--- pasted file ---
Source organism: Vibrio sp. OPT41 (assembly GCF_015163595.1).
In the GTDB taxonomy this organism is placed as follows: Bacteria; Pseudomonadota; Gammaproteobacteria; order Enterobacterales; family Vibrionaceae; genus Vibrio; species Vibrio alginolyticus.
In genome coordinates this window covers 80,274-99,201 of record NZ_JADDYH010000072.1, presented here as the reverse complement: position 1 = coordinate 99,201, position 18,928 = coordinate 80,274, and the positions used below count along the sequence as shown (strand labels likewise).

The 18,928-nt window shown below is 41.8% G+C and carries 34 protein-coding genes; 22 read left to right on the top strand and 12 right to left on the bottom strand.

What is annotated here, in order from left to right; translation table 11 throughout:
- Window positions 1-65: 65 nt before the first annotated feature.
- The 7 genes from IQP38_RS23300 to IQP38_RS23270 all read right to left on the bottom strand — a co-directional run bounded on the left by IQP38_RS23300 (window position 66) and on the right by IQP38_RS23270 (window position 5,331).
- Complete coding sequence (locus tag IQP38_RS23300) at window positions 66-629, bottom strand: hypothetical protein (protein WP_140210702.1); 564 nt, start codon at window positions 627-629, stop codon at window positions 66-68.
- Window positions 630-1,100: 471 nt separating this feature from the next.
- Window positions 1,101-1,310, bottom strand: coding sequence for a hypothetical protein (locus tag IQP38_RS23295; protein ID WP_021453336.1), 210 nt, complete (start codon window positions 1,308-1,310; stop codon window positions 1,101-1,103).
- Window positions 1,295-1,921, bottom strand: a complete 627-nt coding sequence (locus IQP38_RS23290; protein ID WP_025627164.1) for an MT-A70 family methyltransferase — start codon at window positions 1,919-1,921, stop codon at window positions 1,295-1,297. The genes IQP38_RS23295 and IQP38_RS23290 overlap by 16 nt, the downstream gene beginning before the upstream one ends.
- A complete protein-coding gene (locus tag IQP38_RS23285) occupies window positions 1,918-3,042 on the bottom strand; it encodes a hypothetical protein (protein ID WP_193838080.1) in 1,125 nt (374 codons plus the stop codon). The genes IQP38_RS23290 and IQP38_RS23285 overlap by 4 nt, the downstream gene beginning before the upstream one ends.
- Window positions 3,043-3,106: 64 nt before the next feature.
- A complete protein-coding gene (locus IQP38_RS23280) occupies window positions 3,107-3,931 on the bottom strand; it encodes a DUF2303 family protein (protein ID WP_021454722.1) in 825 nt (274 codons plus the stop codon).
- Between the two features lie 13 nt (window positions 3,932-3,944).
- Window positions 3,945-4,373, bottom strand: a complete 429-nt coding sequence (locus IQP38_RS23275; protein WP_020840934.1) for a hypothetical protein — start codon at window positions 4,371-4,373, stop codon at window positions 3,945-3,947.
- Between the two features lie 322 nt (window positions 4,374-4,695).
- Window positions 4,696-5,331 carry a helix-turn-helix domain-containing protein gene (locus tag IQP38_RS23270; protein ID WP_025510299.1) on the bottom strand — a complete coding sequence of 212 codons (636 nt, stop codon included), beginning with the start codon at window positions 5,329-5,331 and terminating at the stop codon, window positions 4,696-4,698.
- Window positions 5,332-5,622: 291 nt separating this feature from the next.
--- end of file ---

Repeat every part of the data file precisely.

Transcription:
Source organism: Vibrio sp. OPT41 (assembly GCF_015163595.1).
In the GTDB taxonomy this organism is placed as follows: Bacteria; Pseudomonadota; Gammaproteobacteria; order Enterobacterales; family Vibrionaceae; genus Vibrio; species Vibrio alginolyticus.
In genome coordinates this window covers 80,274-99,201 of record NZ_JADDYH010000072.1, presented here as the reverse complement: position 1 = coordinate 99,201, position 18,928 = coordinate 80,274, and the positions used below count along the sequence as shown (strand labels likewise).

The 18,928-nt window shown below is 41.8% G+C and carries 34 protein-coding genes; 22 read left to right on the top strand and 12 right to left on the bottom strand.

What is annotated here, in order from left to right; translation table 11 throughout:
- Window positions 1-65: 65 nt before the first annotated feature.
- The 7 genes from IQP38_RS23300 to IQP38_RS23270 all read right to left on the bottom strand — a co-directional run bounded on the left by IQP38_RS23300 (window position 66) and on the right by IQP38_RS23270 (window position 5,331).
- Complete coding sequence (locus tag IQP38_RS23300) at window positions 66-629, bottom strand: hypothetical protein (protein WP_140210702.1); 564 nt, start codon at window positions 627-629, stop codon at window positions 66-68.
- Window positions 630-1,100: 471 nt separating this feature from the next.
- Window positions 1,101-1,310, bottom strand: coding sequence for a hypothetical protein (locus tag IQP38_RS23295; protein ID WP_021453336.1), 210 nt, complete (start codon window positions 1,308-1,310; stop codon window positions 1,101-1,103).
- Window positions 1,295-1,921, bottom strand: a complete 627-nt coding sequence (locus IQP38_RS23290; protein ID WP_025627164.1) for an MT-A70 family methyltransferase — start codon at window positions 1,919-1,921, stop codon at window positions 1,295-1,297. The genes IQP38_RS23295 and IQP38_RS23290 overlap by 16 nt, the downstream gene beginning before the upstream one ends.
- A complete protein-coding gene (locus tag IQP38_RS23285) occupies window positions 1,918-3,042 on the bottom strand; it encodes a hypothetical protein (protein ID WP_193838080.1) in 1,125 nt (374 codons plus the stop codon). The genes IQP38_RS23290 and IQP38_RS23285 overlap by 4 nt, the downstream gene beginning before the upstream one ends.
- Window positions 3,043-3,106: 64 nt before the next feature.
- A complete protein-coding gene (locus IQP38_RS23280) occupies window positions 3,107-3,931 on the bottom strand; it encodes a DUF2303 family protein (protein ID WP_021454722.1) in 825 nt (274 codons plus the stop codon).
- Between the two features lie 13 nt (window positions 3,932-3,944).
- Window positions 3,945-4,373, bottom strand: a complete 429-nt coding sequence (locus IQP38_RS23275; protein WP_020840934.1) for a hypothetical protein — start codon at window positions 4,371-4,373, stop codon at window positions 3,945-3,947.
- Between the two features lie 322 nt (window positions 4,374-4,695).
- Window positions 4,696-5,331 carry a helix-turn-helix domain-containing protein gene (locus tag IQP38_RS23270; protein ID WP_025510299.1) on the bottom strand — a complete coding sequence of 212 codons (636 nt, stop codon included), beginning with the start codon at window positions 5,329-5,331 and terminating at the stop codon, window positions 4,696-4,698.
- Window positions 5,332-5,622: 291 nt separating this feature from the next.